How many rate hikes will we see this year?

By how much will inflation increase this year and, more importantly, how many rate hikes will we see as a result? Thursday’s meeting of the Monetary Policy Committee (MPC) may shed more light on the matter, but in the meantime, market analysts and commentators have weighed in.

In a presentation last week, Nedbank Corporate and Investment Banking forecast an average inflation rate of 4.4% this year and 5% in 2023. However, it says there are upside risks to this forecast, which are:

  • The oil price remaining at around $85 per barrel for 12 months;
  • Rising input and import costs, which are ticking up and could result in food inflation breaching 6% this year; and
  • High average wage increases.

Nedbank forecasts that the SA Reserve Bank (Sarb) will raise the repo rate by 75 basis points in the next 12 months, with an upside risk of a 100bps increase. It expects the repo rate to level out at 5% in 2023.

Nedbank’s forecast is out of step with the Sarb’s Quarterly Projection Model (QPM), which indicates rate increases in each quarter of 2022, 2023 and 2024. This would result in a repo rate of 5.75% by the end of 2023 and 6.75% by the end of 2024.

It’s also out of step with the financial market (as measured by the Forward Rate Agreement), which has priced in a cumulative repo rate increase of 200bps over the next 12 months.

But Nedbank believes the market is being too hawkish, and the country’s tepid economic growth will dampen the Sarb’s willingness to increase rates.

Balancing the risks

Anchor Capital investment analyst Casey Delport agrees the market has over-estimated the extent to which rates will be hiked.

Anchor believes the Sarb will hike “carefully and incrementally”, by 25bps each, in the region of three to four hikes this year – a total of 75 to 100bps.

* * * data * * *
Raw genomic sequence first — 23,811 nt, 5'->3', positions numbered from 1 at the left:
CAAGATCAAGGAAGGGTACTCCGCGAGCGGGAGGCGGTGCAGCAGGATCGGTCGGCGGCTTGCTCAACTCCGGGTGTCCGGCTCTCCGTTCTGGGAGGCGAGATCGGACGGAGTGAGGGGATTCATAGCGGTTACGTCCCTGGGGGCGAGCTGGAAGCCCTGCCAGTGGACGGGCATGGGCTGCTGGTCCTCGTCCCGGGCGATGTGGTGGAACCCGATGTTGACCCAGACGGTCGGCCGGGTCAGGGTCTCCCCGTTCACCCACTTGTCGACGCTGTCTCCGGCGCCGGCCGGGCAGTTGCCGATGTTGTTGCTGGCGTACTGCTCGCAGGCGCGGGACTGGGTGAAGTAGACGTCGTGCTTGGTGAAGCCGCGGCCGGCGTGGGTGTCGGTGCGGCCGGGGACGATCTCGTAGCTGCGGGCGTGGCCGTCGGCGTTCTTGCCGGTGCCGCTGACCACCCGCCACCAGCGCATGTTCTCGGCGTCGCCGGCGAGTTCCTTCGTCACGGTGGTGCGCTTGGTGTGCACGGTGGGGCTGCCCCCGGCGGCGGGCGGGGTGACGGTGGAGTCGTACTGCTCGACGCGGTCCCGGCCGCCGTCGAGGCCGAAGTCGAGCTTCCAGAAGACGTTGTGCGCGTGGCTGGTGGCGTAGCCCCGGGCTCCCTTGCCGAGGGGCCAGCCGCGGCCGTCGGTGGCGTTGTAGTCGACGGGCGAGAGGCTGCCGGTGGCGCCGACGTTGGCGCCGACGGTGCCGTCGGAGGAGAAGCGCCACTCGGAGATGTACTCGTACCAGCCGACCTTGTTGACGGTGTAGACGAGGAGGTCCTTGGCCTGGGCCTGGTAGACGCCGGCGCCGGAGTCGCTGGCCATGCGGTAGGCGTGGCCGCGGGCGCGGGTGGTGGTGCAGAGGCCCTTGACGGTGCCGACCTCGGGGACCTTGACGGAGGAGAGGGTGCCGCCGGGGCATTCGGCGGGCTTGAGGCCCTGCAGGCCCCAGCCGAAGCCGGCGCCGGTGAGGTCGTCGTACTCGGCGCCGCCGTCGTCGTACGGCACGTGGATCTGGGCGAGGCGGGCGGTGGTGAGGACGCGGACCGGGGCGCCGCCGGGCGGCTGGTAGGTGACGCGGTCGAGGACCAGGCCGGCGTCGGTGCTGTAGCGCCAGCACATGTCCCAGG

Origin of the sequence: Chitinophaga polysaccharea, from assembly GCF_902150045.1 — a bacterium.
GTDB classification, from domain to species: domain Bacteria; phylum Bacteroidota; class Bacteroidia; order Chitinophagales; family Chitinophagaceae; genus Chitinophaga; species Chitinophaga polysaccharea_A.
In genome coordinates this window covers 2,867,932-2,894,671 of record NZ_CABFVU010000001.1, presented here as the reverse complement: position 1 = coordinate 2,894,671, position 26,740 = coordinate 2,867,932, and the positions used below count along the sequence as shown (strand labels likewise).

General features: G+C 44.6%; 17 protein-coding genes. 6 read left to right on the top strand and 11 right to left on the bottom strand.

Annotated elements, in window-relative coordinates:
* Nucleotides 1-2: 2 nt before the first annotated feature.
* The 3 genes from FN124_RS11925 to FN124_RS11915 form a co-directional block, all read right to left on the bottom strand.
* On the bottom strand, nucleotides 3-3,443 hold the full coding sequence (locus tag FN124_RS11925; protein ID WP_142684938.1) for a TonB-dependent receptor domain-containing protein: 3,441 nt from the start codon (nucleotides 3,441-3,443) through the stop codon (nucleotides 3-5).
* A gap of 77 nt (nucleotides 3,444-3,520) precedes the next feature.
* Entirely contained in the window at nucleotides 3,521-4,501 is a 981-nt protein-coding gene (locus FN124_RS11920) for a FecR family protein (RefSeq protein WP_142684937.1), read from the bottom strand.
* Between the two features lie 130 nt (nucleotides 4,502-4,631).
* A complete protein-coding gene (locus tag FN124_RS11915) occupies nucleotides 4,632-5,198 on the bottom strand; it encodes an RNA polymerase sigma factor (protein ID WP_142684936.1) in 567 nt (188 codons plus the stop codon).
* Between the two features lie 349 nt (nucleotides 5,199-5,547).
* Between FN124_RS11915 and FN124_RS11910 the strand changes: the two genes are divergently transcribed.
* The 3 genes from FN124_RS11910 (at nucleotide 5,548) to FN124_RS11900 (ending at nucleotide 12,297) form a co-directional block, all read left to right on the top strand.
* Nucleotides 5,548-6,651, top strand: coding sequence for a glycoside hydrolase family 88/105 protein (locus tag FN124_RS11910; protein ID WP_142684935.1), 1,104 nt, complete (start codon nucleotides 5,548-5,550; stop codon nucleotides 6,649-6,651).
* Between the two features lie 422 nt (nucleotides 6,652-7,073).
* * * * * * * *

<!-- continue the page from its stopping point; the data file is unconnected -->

Delport said although the QPM remains a critical input into the overall monetary policy process, the most recent Monetary Policy Review had noted that the QPM is not equivalent to the role of the MPC, which is to assess the balance of risks in a highly uncertain environment.

Furthermore, the QPM does not directly factor in employment.

“Employment has significantly lagged the overall recovery in economic activity and could form another factor that the MPC will closely monitor in its deliberations (even though employment is not a formal policy objective of the Sarb). Thus, this should further support a gradual normalisation path,” Delport said.

Momentum forecasts 75bps hike this year

Earlier this month, Momentum Investments said in a research note that it expects the Sarb to hike interest rates three times, by a cumulative 75bps, this year and a further three times by another 75bps in 2023.

Momentum said regulated administered prices, such as electricity and water tariffs, and public sector wage increases posed a risk to the country’s inflation trajectory this year.

“A tempered rise in rental inflation and reduced increases in medical aid tariffs are likely to drive an atypical response in local inflation. We expect headline inflation to average 4.5% in 2021, 4.6% in 2022, and 4.3% in 2023,” it said.

Although international food prices have continued to increase, Momentum said it does not expect these to reflect in local prices, bringing some relief to low-income consumers. Petrol prices are also expected to moderate on the back of warmer Northern Hemisphere weather and steadying oil prices.

Nedbank lowers growth forecast to 2%

At the same presentation, Nedbank CIB said it has lowered its 2022 GDP growth forecast for South Africa from 2.4% to 2%, largely because of threats to the stability of the country’s electricity supply.

Senior research analyst Reezwana Sumad said electricity constraints had knocked 20 basis points off the bank’s forecast.

Lower commodity prices, which would result in lower net exports, and global Covid-19-related restrictions, particularly in the area of travel, had each shaved 10bps off Nedbank’s forecast.

Its forecast was slightly above those of the Sarb and National Treasury, both of which project growth of 1.7%, while the IMF’s growth forecast for South Africa is 2.2%.

Nedbank expects GDP to revert to 2019 levels by the middle of this year, although, excluding the agricultural sector, the recovery would not be uniform across the economy, with sectors such as manufacturing taking longer to reach pre-pandemic levels.

More than 2 million jobs were lost over two years, mainly in the secondary sector of the economy. Nedbank believes it may take two to three years for employment levels to reach pre-pandemic levels. In the absence of structural reforms, unemployment will remain above 30%.

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